Colloidal Superstructures with Triangular Cores: Size Effects on SERS Efficiency

Research output: Contribution to journalResearch articleContributedpeer-review



The design of colloidal nanostructures as surface-enhanced Raman scattering (SERS) substrates requires control over both structural and optical characteristics. A widespread expectation is that the SERS efficiency depends crucially on whether the plasmonic excitation matches the exciting laser wavelength. However, also the balance between radiative (scattering) and nonradiative (absorbing) properties plays a major role, regarding both the efficiency of near-field enhancement and the experimentally observed signal intensity. We present a study of the influence of mode-excitation matching and extinction characteristics for core/satellite superstructures, comprising gold nanotriangles decorated with small gold nanospheres. The variation of the core size and aspect ratio allowed tuning the main coupled mode between 700 and 800 nm, from off-resonant through resonant at 785 nm, as well as tuning extinction contributions, from dominantly absorbing to dominantly scattering. We observed additional gains of 1-2 orders of magnitude in signal enhancement, which were correlated to core size and diffuse optical properties. Our findings indicate a competition between SERS enhancement and increased scattering losses in larger assemblies. Thus, a balance of optical parameters is required for efficient SERS and the development of assemblies as advanced sensing devices.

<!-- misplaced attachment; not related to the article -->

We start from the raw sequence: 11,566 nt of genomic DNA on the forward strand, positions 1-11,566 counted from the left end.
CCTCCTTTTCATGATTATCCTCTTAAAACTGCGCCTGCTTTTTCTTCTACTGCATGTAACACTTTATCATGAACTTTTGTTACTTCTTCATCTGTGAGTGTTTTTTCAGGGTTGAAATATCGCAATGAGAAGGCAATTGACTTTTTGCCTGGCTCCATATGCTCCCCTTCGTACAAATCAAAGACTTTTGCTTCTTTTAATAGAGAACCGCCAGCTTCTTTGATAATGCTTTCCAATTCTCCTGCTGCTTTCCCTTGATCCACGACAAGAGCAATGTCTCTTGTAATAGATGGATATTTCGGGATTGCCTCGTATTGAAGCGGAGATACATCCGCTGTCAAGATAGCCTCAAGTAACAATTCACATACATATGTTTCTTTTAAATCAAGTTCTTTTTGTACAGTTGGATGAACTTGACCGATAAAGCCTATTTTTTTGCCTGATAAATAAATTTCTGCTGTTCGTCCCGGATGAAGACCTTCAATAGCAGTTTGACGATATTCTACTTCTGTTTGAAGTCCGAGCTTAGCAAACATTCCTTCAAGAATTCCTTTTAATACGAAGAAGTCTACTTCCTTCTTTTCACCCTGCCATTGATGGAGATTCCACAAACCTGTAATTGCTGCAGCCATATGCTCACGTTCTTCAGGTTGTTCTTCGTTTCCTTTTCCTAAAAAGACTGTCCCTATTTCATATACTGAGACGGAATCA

Original languageEnglish
Pages (from-to)1839-1848
Number of pages10
JournalACS photonics
Issue number7
Publication statusPublished - 15 Jul 2020



  • diffuse-reflectance spectroscopy, electric field enhancement, enhanced spectroscopy, ensemble plasmonics, self-assembly, small-angle X-ray scattering